Some 385 to 360 million years ago, fish came out of the water and began to colonize the land. But how could an aquatic animal, accustomed to swimming, learn to walk on land?
To help answer that question, some scientists have turned to a living fish that can do just that: the mudskipper. And it turns out, those strange fish use their tails to navigate difficult terrain, according to new research published Thursday in the journal Science.
The mudskipper "captures some of the potential early aspects of the terrestrial locomotors," says Daniel Goldman, a biomechanical physicist at Georgia Institute of Technology and an author on the new paper, in a phone interview with The Christian Science Monitor.
So perhaps the first vertebrates to move onto land used their tails, too.
Mudskippers are fish with fins, but they spend much of their time ambling around on land. Lacking legs, they must maneuver across the landscape differently from other vertebrates.
But mudskippers seem to have it all figured out. They use a pair of front flippers as if they were short little crutches, planting them against the ground as they pull their bodies forward, like Army crawling.
"It seems relatively straightforward," Goldman says, particularly for scuttling over flat, hard surfaces like pavement. But these animals clamber over all kinds of terrain, and the vertebrates that made the transition from sea to land would have too.
Goldman and his colleagues wanted to know how the mudskippers maneuver up slopes of loose material, like sand or mud. So the team observed the fish in action to see if they still used the same crutching motion to navigate slippery slopes.
It turns out that they have help: their tails help propel their bodies up hills. The fish bends its tail to the side, plants it, and then snaps it back to thrust its body forward.
The scientists observed this behavior six percent of the time when mudskippers were on flat land, and 55 percent of the time when the ground was inclined to 20 degrees.
"The tail functions as a kind of buffer against failure," Goldman says, helping an animal make it up a slippery slope.
A modern analogue?
"Whether the mudskipper actually represents a transitional stage for the transition from aquatic to terrestrial locomotion is still subject to some debate," says Frank Fish, a biologist at West Chester University who was not part of the study, in a phone interview.
And "it would be a mistake to read this paper and assume that all early tetrapods moved like a mudskipper," Miriam Ashley-Ross, a biologist studying functional morphology at Wake Forest University who was not part of this study, tells the Monitor in an email.
The big question is whether or not these findings are supported by the fossil record, says Stephanie Pierce, an evolutionary biomechanist and curator of vertebrate paleontology at the Harvard University Museum of Comparative Zoology who was not part of the study.
For example, Ichthyostega, thought to be a transitional fossil between fish and four-limbed land vertebrates, or tetrapods, had a stubby tail and two large hind limbs that likely played a role in helping balance the animal as it moved, Dr. Pierce explains in a phone interview. So if you were to look for the tail-propelling mechanism in the fossil record, "you have to consider the whole morphology of the animal and not just the tail."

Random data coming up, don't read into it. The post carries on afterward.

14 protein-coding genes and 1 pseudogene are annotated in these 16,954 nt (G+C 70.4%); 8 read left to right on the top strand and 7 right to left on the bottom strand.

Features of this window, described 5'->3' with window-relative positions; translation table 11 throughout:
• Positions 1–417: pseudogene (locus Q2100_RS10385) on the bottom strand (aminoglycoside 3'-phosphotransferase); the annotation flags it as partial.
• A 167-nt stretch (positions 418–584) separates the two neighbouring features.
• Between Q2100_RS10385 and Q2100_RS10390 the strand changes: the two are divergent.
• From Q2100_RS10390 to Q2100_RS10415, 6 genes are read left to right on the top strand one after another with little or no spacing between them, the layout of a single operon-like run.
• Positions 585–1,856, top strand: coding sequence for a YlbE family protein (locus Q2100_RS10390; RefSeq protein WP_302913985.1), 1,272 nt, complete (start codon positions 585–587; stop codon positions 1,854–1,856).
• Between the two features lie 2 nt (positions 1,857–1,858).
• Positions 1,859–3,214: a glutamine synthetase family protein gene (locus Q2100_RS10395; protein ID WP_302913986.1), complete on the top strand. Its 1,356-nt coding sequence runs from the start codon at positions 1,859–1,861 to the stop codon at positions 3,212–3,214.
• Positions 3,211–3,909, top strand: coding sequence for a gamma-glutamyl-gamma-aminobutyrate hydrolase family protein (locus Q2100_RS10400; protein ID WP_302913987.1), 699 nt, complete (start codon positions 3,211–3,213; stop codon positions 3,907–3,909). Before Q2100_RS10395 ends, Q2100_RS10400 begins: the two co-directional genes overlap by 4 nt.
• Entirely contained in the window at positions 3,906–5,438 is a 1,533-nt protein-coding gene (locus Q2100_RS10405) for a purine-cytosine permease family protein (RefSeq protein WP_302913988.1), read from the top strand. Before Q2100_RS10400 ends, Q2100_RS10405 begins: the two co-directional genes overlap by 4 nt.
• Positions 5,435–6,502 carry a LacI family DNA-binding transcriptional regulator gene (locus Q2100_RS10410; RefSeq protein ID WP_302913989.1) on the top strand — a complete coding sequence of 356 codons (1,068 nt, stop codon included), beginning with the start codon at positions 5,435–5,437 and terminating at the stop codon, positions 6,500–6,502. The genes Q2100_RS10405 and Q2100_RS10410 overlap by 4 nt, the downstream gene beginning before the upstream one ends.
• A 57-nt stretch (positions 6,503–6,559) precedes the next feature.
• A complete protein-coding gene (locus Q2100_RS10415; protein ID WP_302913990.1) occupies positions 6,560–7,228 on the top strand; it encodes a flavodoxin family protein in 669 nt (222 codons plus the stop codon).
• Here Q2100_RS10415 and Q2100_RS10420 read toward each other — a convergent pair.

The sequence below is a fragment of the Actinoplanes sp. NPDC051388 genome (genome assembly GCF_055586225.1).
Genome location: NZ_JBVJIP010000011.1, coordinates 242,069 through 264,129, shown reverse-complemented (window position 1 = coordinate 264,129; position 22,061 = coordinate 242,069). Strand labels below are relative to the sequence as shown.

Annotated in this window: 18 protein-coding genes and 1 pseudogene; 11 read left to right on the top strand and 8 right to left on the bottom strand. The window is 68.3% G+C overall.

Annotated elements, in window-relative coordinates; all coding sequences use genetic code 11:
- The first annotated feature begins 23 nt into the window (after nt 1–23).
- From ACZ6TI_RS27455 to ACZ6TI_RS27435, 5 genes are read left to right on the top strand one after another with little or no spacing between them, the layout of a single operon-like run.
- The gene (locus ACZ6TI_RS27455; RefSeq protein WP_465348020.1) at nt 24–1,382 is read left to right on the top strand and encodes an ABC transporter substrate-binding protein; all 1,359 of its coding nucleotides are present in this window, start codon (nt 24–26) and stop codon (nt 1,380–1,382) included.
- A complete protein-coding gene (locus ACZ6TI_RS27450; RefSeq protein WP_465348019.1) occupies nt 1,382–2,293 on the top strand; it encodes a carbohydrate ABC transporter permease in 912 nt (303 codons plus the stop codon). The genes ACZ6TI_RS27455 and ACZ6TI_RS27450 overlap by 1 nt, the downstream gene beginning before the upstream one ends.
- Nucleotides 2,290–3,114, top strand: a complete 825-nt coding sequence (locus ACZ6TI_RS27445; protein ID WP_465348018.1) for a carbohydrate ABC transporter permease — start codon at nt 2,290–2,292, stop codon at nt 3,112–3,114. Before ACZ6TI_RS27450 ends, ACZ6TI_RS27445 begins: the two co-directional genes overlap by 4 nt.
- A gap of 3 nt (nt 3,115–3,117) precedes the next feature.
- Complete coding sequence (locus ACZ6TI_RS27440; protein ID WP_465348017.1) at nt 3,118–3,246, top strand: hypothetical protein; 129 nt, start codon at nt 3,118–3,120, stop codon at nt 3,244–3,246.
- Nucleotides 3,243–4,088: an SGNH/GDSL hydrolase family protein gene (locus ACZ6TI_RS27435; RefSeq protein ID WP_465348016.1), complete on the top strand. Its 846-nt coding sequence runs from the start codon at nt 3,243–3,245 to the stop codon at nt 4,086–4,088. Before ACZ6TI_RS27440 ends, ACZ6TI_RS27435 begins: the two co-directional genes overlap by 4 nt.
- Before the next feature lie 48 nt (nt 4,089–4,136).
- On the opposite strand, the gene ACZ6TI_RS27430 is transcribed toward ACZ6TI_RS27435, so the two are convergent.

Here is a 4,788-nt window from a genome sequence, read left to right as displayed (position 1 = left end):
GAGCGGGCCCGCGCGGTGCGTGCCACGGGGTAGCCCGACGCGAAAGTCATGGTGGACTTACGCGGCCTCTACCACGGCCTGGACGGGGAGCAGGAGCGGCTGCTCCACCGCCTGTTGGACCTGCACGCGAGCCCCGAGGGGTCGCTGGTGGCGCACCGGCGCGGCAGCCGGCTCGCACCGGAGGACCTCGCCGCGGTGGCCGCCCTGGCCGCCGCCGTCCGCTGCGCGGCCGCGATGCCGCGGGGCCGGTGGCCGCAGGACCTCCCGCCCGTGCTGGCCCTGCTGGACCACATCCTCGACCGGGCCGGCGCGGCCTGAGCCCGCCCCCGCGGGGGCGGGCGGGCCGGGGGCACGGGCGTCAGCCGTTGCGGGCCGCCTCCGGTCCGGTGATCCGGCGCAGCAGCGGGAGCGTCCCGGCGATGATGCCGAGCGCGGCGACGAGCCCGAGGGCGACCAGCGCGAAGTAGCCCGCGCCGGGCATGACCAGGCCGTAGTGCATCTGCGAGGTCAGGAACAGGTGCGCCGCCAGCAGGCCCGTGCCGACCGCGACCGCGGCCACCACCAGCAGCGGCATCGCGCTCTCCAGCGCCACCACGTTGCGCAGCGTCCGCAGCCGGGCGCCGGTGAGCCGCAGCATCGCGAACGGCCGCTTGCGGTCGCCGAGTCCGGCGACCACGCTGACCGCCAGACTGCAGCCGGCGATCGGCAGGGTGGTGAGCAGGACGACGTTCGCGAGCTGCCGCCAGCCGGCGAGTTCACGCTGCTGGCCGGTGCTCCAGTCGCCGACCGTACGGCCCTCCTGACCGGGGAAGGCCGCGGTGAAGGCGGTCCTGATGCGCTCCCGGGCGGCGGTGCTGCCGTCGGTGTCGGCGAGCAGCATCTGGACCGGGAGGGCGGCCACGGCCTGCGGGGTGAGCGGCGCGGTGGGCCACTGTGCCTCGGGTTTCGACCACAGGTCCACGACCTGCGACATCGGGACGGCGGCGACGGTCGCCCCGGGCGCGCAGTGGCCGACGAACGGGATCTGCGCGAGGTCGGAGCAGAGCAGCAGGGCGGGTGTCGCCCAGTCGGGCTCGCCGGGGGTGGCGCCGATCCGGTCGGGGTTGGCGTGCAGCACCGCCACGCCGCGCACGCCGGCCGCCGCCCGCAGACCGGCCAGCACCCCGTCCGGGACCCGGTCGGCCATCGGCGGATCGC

Other research teams have previously found that limbs began to evolve on fish before the move to land, Dr. Ashley-Ross says. So the first land-dwelling vertebrates were likely already well on their way to being tetrapods, she says, and their tails may not have functioned like modern mudskippers' do.
"What this study does is show that limbs aren't the whole story for moving on to land – that the tail, which had widely been considered more of a hindrance than anything else for the early tetrapods, might have made it easier for them to move on land," she says.
Tracks in the sand
But even if the mudskipper's locomotion doesn't match that of long-extinct animals, studying their behavior could still help scientists figure out how the ancient animals moved, says Dr. Fish.
"We can ask the question, 'If we had some ancient amphibian or fish that moved around, what would the pattern be that would be displayed and left in the mud itself?' " he explains.
Paleontologists can look for fossilized footprints, or finprints, to compare with the trails that mudskippers leave in the dirt today.
So in that way, this study "does provide some tools to help us interpret patterns in the fossil record and model stages not illustrated by the fossil record," says Edward Daeschler, associate curator of vertebrate biology at the Academy of Natural Sciences of Drexel University who was not part of the study, in an email to the Monitor.
"We will never have complete information of early tetrapods and the vertebrate transition from aquatic to terrestrial locomotion from data in the fossil record, so we'll need to 'fill in the gaps' with theoretical transitional stages informed by the best modeling that we can do. This paper provides some of that modeling," Dr. Daeschler says.
To better understand how effective the tail-propulsion mechanism could be for a finned, tailed animal, Goldman and his colleagues built a simple robot.
It's important to note that "they didn't build an actual robotic mudskipper," Fish says. Still, the robot can help scientists determine important parameters of this behavior, he says.
"The real strength of building a robot is that you can command it to produce any movement pattern you want," Ashley-Ross writes in an email.
"With the real animal, you're stuck with whatever it chooses to do, and it's hard to make concrete conclusions about the impact of, in this case, the amount of tail movement versus the amount of lifting of the body (limb/fin adduction) – with the robot you can get exactly the amount of movement you want from each part and directly test how it affects performance."